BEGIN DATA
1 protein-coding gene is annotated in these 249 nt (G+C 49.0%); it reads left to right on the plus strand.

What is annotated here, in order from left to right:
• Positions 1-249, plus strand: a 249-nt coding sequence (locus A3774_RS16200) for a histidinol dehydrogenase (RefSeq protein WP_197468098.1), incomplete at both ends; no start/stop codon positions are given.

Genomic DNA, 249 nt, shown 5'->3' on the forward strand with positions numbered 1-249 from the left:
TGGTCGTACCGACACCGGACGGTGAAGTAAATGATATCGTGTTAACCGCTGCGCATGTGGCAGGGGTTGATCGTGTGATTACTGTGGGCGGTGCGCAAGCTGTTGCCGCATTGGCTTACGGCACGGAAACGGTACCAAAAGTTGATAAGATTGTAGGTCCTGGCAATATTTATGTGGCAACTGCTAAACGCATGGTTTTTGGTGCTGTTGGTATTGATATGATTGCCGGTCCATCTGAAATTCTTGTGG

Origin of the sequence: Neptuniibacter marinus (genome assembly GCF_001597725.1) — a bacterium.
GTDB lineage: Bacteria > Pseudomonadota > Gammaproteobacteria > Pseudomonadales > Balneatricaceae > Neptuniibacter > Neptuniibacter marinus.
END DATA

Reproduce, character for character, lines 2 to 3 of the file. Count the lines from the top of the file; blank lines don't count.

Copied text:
What is annotated here, in order from left to right:
• Positions 1-249, plus strand: a 249-nt coding sequence (locus A3774_RS16200) for a histidinol dehydrogenase (RefSeq protein WP_197468098.1), incomplete at both ends; no start/stop codon positions are given.